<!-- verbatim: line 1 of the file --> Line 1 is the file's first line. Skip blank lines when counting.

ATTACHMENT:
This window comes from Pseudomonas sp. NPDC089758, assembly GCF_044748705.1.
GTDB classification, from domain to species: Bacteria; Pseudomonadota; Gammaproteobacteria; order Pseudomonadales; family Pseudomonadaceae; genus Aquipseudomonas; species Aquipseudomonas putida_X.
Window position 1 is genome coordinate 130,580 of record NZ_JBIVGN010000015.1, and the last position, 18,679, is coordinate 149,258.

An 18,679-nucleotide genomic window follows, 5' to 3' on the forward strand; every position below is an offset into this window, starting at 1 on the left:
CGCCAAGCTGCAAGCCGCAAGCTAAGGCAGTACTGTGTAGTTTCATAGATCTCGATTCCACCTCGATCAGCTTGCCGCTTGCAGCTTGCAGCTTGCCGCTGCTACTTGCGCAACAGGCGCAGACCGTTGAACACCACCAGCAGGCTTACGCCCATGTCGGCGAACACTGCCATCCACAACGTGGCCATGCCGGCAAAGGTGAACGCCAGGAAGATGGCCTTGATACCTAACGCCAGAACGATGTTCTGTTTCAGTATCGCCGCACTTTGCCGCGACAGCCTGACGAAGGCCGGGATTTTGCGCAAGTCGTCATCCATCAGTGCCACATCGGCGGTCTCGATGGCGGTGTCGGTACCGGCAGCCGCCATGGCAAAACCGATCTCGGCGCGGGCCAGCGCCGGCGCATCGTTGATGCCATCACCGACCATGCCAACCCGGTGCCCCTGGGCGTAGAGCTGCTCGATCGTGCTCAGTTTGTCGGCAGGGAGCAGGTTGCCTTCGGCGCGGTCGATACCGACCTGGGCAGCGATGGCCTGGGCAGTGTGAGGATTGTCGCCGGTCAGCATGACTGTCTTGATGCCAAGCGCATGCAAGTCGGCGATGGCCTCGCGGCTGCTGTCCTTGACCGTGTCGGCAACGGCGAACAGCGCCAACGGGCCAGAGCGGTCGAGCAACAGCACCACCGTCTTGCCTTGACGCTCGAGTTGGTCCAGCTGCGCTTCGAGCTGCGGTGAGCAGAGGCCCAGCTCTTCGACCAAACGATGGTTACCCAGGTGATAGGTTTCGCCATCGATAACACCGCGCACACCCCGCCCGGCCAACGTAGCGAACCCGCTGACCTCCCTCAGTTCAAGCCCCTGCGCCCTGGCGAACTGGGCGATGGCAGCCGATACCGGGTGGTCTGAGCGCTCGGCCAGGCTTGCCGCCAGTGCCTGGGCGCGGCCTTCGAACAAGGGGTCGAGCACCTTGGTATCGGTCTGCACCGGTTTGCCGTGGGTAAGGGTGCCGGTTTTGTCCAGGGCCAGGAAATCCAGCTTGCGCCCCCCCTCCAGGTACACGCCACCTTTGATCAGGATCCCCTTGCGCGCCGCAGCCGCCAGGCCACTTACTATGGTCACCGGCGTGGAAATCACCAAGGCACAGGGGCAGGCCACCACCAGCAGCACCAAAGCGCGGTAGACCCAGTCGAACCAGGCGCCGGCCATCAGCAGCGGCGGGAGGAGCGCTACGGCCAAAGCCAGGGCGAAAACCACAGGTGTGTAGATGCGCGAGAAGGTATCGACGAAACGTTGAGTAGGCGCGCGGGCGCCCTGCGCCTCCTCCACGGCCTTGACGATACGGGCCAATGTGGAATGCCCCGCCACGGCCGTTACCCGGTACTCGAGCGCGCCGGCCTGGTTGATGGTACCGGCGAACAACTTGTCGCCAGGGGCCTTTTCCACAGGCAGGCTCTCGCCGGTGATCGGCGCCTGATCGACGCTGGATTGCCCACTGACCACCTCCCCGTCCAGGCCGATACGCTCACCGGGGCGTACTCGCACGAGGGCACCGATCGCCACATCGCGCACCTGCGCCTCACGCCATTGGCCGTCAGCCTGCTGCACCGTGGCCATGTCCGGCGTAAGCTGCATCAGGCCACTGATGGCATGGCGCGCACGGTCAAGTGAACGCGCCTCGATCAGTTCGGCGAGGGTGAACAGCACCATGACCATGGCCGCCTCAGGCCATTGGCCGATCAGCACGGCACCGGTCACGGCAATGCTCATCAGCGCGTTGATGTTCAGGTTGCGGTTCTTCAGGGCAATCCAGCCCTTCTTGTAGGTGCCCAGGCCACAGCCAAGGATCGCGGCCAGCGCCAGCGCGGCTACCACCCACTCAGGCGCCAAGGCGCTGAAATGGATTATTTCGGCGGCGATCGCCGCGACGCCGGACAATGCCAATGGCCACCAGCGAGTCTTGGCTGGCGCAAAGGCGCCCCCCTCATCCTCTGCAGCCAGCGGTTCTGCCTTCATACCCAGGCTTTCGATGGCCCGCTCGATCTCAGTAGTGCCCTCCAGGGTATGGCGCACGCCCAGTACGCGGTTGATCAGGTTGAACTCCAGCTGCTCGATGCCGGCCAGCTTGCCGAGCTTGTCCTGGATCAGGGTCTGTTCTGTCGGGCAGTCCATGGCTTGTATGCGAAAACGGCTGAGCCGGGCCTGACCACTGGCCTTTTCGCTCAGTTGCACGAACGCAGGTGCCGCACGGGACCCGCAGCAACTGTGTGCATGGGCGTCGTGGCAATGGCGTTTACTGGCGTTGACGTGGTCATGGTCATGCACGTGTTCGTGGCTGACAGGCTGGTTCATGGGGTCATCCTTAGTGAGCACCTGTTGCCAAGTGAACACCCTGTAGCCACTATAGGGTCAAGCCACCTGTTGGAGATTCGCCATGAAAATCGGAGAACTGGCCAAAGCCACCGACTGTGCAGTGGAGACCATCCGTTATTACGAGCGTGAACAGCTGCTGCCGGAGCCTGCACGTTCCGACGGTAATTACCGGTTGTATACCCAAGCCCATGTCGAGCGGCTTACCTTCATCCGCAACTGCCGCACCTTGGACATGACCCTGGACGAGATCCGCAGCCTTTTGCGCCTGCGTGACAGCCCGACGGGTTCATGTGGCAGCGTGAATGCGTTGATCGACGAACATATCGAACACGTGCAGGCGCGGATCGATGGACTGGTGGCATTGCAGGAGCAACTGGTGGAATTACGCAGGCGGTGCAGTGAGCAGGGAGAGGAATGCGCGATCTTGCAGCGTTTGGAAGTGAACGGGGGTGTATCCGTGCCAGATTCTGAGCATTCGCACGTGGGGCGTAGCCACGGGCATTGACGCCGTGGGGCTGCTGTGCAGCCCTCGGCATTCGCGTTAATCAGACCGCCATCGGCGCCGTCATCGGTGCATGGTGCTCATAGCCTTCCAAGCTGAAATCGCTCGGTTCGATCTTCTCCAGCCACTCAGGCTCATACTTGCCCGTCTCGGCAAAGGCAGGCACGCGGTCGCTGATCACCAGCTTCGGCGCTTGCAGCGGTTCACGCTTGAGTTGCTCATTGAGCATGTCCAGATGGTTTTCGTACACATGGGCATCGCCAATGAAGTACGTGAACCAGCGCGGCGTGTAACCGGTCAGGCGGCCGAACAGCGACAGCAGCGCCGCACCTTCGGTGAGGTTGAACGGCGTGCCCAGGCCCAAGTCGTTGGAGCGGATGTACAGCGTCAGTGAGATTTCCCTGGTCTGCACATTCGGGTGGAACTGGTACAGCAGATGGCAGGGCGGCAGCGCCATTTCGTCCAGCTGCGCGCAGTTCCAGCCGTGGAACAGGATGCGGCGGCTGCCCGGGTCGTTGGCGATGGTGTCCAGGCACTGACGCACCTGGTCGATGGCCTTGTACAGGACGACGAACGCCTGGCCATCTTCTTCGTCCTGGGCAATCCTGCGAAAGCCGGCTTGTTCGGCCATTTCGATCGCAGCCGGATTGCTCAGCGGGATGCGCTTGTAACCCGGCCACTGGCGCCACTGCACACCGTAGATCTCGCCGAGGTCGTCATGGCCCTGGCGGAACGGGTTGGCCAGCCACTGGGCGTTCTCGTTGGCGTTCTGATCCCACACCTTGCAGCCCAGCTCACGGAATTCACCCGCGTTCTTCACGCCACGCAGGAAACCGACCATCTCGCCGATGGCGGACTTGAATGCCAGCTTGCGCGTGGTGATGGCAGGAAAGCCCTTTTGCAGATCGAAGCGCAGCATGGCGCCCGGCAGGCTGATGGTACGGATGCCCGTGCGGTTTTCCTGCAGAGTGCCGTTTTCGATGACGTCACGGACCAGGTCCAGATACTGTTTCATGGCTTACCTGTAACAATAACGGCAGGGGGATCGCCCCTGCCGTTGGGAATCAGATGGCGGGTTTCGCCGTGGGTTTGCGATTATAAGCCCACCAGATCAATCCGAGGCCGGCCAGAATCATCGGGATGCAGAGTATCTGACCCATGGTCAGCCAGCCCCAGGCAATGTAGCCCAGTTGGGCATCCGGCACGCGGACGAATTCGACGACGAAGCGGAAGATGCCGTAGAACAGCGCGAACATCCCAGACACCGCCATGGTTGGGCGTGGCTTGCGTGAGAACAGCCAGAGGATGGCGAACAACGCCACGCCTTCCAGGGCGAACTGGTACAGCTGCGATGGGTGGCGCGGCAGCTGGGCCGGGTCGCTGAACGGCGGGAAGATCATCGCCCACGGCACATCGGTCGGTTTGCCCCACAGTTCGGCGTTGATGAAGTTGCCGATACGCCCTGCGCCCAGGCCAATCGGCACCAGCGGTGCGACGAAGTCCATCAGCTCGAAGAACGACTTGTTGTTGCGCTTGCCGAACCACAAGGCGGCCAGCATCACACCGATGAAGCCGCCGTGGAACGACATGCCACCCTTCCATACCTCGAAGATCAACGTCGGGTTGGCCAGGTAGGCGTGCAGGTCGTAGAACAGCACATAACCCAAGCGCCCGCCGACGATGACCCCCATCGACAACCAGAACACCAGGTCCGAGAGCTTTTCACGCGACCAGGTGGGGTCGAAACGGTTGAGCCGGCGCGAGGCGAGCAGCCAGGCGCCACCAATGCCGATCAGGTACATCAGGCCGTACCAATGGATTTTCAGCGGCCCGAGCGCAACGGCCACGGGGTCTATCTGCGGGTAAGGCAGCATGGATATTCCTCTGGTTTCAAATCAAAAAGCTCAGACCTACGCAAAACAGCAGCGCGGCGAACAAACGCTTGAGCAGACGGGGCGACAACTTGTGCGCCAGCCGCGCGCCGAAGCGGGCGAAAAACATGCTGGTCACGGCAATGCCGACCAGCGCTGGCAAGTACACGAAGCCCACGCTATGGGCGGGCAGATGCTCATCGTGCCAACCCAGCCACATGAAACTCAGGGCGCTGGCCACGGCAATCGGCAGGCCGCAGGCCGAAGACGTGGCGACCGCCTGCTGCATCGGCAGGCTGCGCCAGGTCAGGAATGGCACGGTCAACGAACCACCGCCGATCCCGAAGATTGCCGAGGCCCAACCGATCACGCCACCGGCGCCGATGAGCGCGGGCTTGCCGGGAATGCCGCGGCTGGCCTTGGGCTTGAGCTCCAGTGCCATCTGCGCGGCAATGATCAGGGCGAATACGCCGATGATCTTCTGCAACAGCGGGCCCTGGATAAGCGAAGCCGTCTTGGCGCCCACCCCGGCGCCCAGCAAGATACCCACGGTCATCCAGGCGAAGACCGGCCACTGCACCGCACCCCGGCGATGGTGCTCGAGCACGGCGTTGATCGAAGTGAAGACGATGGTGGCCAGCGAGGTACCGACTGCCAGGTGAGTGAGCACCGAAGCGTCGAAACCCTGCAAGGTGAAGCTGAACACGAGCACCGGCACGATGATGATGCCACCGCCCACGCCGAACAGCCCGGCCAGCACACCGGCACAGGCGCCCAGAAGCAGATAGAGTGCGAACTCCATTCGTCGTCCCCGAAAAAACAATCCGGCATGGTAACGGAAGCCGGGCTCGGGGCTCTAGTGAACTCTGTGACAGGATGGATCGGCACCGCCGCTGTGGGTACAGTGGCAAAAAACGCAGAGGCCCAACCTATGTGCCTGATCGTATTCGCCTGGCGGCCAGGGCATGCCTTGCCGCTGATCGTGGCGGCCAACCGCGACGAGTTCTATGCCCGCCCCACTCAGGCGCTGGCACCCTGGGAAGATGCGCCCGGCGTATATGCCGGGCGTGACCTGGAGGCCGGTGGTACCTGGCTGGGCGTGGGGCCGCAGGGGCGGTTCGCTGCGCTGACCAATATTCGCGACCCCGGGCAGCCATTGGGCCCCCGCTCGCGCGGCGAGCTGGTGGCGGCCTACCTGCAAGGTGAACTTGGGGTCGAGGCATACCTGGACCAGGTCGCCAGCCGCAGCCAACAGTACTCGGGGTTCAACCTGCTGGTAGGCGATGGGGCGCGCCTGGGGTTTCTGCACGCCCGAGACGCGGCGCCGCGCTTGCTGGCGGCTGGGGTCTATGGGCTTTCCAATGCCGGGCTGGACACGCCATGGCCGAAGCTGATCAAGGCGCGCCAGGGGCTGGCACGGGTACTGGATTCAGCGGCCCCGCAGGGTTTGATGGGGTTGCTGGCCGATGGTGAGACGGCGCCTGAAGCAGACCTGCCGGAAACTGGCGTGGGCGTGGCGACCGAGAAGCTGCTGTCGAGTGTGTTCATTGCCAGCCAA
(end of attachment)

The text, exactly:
This window comes from Pseudomonas sp. NPDC089758, assembly GCF_044748705.1.